In the current issue of The American, science writer Jon Entine takes a look at the comprehensive list of scientific institutions world-wide that have found no cause for concern about bisphenol A (BPA), and asks why politicians are nevertheless imposing bans on the substance. Anti-BPA campaigners have created a straw man in the way they portray the research landscape, Entine observes. And, he notes, Political systems often operate with limited information and short time horizons, while much of science is complex and evolving.
Entine, however, takes the time to explain the misconceptions about BPA, as well as to walk his readers through the research conducted by institutions that include the U.S. Food and Drug Administration, the World Health Organization, and the European Food Safety Authority, who have found that normal exposure to BPA is unlikely to cause adverse health effects in humans. No governmental science-based advisory board in the world has concluded that BPA is harmful, he points out.
And Entine goes a step beyond his already thorough consideration of the misconceptions too frequently propagated by misinformed journalists and activists. After explaining the research demonstrating BPA s safety, he points out the ill-conceived trend of replacing BPA with other substances: Businesses that adopt an alternative are replacing an inexpensive, well-tested substance that has limited but identifiable risk (BPA) with a more expensive and untested chemical that has other, yet unidentified, health and environmental impacts, he writes.
ACSH s Dr. Josh Bloom adds, There is absolutely no way to predict whether BPA substitutes would be more or less toxic, estrogenic or anything at all. Besides, any data obtained from testing substitutes would be dwarfed by the 50 years of safety data already available for BPA. This is like a cat chasing its tail.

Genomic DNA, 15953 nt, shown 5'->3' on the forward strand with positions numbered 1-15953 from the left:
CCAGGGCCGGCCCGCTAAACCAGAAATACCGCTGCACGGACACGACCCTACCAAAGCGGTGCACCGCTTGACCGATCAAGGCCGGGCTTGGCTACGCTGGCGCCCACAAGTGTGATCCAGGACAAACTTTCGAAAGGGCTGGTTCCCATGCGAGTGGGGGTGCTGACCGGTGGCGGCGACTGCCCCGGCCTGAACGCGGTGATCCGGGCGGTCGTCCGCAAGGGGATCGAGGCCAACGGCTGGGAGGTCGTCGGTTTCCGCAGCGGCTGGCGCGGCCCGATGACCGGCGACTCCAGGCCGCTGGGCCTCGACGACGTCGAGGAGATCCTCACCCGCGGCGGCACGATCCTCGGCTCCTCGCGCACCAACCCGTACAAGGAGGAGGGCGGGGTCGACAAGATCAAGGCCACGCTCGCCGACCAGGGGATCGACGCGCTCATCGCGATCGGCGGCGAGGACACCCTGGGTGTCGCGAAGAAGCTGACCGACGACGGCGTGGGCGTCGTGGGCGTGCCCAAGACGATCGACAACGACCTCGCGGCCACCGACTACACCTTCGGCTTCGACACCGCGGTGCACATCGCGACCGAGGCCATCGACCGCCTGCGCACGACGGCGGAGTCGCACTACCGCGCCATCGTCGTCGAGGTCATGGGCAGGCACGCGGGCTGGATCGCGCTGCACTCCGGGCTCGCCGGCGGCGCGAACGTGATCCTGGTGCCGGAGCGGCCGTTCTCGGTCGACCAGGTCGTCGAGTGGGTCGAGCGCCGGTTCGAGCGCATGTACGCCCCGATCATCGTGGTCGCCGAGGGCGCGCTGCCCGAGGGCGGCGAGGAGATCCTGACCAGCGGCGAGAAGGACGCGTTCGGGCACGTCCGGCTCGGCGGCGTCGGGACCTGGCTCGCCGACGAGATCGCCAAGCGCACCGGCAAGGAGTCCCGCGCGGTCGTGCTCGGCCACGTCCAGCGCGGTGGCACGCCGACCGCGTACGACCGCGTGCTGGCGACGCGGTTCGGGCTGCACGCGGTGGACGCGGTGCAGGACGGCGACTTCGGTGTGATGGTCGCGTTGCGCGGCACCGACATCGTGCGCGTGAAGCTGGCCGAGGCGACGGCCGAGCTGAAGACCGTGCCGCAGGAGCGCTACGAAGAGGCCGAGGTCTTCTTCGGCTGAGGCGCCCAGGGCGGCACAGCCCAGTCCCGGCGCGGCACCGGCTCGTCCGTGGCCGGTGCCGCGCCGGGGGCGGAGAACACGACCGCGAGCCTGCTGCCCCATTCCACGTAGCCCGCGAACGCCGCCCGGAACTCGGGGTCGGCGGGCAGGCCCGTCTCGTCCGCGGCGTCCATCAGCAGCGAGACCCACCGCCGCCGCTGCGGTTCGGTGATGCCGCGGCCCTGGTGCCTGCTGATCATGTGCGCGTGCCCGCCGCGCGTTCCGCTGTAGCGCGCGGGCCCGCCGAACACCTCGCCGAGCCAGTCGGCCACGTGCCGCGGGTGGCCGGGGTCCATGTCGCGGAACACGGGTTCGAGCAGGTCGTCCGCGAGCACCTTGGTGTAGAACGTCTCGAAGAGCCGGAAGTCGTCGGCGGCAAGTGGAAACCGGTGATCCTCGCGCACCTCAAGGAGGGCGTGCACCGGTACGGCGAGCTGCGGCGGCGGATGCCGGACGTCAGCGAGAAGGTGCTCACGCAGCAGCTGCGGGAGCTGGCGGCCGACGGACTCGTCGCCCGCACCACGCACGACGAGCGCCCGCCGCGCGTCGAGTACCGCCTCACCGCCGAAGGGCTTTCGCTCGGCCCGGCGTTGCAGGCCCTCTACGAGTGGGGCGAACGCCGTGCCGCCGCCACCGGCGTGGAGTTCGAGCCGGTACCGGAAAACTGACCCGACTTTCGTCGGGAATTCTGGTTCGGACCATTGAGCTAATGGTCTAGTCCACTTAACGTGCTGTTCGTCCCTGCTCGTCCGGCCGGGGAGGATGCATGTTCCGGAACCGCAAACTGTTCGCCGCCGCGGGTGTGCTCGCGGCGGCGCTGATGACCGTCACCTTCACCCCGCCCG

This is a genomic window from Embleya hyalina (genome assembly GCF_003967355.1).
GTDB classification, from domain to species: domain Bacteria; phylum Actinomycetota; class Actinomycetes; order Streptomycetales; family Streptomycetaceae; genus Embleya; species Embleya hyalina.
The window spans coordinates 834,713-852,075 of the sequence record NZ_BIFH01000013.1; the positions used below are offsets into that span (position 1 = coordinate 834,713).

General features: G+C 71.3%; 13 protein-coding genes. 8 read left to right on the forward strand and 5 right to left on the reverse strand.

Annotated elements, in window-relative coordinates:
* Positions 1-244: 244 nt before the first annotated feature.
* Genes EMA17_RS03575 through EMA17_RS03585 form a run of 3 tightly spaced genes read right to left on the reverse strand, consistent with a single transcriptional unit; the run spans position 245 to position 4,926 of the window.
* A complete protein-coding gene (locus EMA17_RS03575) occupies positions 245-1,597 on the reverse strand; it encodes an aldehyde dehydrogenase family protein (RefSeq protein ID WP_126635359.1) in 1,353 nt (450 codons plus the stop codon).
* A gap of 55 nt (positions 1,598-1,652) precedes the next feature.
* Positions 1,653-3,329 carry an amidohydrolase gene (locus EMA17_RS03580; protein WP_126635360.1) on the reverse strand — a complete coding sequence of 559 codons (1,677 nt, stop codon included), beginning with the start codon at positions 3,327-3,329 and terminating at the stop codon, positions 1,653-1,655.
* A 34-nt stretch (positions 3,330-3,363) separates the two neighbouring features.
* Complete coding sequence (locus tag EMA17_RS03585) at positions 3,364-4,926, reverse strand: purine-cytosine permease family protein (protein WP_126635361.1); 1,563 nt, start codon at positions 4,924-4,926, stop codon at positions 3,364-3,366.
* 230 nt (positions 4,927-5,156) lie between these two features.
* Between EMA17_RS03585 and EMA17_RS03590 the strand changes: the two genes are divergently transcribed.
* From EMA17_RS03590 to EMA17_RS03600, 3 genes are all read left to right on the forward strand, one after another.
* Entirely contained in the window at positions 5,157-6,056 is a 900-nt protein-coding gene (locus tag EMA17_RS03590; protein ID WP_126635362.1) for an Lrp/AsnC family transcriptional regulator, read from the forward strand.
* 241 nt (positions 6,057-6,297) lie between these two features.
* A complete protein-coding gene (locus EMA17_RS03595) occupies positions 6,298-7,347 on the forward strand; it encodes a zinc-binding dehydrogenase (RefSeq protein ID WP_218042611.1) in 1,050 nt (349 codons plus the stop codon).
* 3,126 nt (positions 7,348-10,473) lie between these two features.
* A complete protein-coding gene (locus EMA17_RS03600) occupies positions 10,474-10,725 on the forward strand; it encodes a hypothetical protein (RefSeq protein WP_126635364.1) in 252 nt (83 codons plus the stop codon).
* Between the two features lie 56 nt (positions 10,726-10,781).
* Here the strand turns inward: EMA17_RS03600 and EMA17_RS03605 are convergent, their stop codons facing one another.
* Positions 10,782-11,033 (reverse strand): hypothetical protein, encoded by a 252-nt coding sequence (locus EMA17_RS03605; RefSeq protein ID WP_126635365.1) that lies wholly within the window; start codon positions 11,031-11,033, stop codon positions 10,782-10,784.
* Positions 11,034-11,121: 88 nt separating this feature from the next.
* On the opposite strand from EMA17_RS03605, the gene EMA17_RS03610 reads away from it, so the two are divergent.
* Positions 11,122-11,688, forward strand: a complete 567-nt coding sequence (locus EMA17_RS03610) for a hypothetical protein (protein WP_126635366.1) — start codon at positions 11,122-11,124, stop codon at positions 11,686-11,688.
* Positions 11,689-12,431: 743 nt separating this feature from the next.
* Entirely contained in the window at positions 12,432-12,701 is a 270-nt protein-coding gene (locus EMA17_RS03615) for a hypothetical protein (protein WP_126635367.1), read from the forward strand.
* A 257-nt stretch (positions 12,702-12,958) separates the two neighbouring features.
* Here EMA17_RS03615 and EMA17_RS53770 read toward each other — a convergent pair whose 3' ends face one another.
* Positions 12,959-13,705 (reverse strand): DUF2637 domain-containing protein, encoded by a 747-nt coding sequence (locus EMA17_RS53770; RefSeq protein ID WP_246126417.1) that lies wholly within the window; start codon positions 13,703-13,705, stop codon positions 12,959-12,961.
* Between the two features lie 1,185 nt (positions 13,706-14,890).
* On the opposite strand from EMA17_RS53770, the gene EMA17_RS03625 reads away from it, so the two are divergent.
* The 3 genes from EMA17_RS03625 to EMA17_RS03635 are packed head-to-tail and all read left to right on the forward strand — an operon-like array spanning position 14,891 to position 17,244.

Regarding the activists who continue to agitate for BPA s prohibition, and the politicians who cater to them, ACSH s Dr. Elizabeth Whelan observes, The science is irrelevant to these people.
But, speaking of that science: The results of the most recent study of BPA have been announced, and there continues to be no cause for alarm. Japan s Research Institute of Science for Safety and Sustainability has been investigating BPA since 2005; their latest update, following a two-generation reproductive study in mice, is that there were no toxic effects on the reproductive potential of offspring. This study is just one on the lengthy list Jon Entine examines in his article none of which has garnered the media attention that misconceptions about the compound have.
Unfortunately, as ACSH s Dr. Gilbert Ross notes, Irresponsible journalists will try to scare the public, either out of ignorance or a desire to attract attention. Politicians behave similarly. But, says Dr. Whelan, Both their actions and the continuing debate on BPA are irrational. We at ACSH have looked at the scientific evidence and know that there is no substance to their claims.